When the government is asked to come up with evidence that this scheme works, it points to an evaluation of the scheme that was performed by researchers at the University of Adelaide. It cost $2½ million to commission this research, so the cost of this scheme is not just the cost of rolling out the scheme itself. The government has spent more money commissioning research, which it says backs up what it's trying to do. I'll admit that I haven't looked at this report; I haven't seen this research. Do you know what? Not one of us has, because the government won't release it. The so-called evidence base that the government has spent $2½ million commissioning is so good and so conclusive that the government won't release it.

Does that not tell you how weak the evidence is for this government in pushing on with this scheme? If the government actually had evidence that demonstrated that it worked, they would put it forward. They have spent money on it. They have got the report. Why continue to hide it? The only conclusion that anyone can draw is that the research does not back up what the government are doing. It would help the government's position if they could actually point to this research, take us through it, show us the pages and show us the evidence. If we saw this evidence some of us might even change our minds, but the government won't do that because they know that the research that they are relying on doesn't back it up.

Card users say that they can no longer buy second-hand goods online, they can't buy school uniforms at op shops and budgeting is hard because they can't put money aside in a separate account for bigger expenses. It has practical problems. When an EFTPOS machine is out at the pharmacy, the post office or the supermarket, people on the cashless debit card won't be able to get their medications, pay their bills or get food for their kids' lunches because they don't have access to their own money. Through this mechanism the government is controlling how they can spend their money and what they can spend it on.

As I said, one place where this cashless debit card has been rolled out is the Bundaberg-Hervey Bay region in my state of Queensland. There is no doubt that that region suffers very high levels of poverty. It's principally because it has suffered from very high levels of unemployment for a long time, certainly under this government and, to be fair, under previous governments as well. Wouldn't you think that the best solution to that would actually be for the government to get in there and create jobs and invest in some of the industries that have the potential to grow and employ people? This government is so lacking in imagination that, rather than actually doing the hard work of investing in the region and creating jobs—like the state Labor government is doing—it chooses this punitive measure of restricting people's ability to control their own lives and to control what they spend their income on and when they spend it.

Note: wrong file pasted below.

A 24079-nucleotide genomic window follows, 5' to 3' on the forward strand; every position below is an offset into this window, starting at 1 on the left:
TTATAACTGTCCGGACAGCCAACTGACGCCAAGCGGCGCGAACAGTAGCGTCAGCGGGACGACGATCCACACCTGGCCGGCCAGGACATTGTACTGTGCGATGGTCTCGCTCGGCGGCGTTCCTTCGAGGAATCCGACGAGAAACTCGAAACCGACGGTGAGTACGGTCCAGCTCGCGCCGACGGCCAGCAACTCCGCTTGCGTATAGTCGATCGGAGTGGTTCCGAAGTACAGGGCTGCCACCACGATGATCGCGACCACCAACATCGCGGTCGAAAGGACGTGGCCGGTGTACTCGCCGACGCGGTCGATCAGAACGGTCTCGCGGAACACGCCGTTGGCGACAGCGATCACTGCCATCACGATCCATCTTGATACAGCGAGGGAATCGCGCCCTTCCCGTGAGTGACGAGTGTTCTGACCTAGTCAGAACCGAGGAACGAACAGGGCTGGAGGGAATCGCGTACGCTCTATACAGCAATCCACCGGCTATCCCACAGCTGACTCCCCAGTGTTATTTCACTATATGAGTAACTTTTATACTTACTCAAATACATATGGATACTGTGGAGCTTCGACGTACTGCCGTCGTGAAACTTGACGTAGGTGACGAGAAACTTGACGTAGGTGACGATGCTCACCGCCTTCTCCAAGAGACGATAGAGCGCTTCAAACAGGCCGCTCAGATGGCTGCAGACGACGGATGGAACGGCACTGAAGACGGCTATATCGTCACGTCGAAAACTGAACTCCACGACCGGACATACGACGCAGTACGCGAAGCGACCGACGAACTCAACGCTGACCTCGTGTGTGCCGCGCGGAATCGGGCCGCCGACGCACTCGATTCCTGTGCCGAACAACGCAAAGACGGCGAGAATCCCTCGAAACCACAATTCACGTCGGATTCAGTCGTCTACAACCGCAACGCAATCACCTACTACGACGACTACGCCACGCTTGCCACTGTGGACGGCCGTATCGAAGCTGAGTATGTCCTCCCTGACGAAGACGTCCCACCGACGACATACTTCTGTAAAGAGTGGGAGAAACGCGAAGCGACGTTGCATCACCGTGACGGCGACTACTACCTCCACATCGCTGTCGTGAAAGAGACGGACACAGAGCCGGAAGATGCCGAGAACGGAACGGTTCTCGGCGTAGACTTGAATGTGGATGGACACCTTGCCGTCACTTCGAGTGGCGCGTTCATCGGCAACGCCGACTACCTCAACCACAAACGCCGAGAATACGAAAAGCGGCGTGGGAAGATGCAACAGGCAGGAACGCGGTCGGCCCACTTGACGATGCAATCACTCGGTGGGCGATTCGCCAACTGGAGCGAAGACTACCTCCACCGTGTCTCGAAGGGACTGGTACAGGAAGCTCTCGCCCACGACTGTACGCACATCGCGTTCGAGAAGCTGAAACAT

It's no wonder that, as one example, Bundaberg-Hervey Bay mother of three Kerryn Griffis told ABC's 7.30 program:

I feel like in the Government's eyes I'm a lesser person … If my partner was to quarantine some of my money and tell me where and when I can't spend it, tell me it's for my own good … people would be screaming financial abuse. Why is it OK for the Government to do it?

That is a very good question: why is it okay for the government to do something that, if it were being done by someone's partner, we would rightly say amounted to financial abuse? Childers single mum Hannah Leacy said she experiences problems with the cards monthly and the extension 'just makes it harder for us to become independent again and support ourselves and budget our own money'. If you actually speak to people who are on the cashless debit card—as I have done in Bundaberg through meetings with the very active group campaigning against this, who've done a fantastic job raising community awareness about the problems of this proposal—the thing that they find most hurtful is that it removes their independence.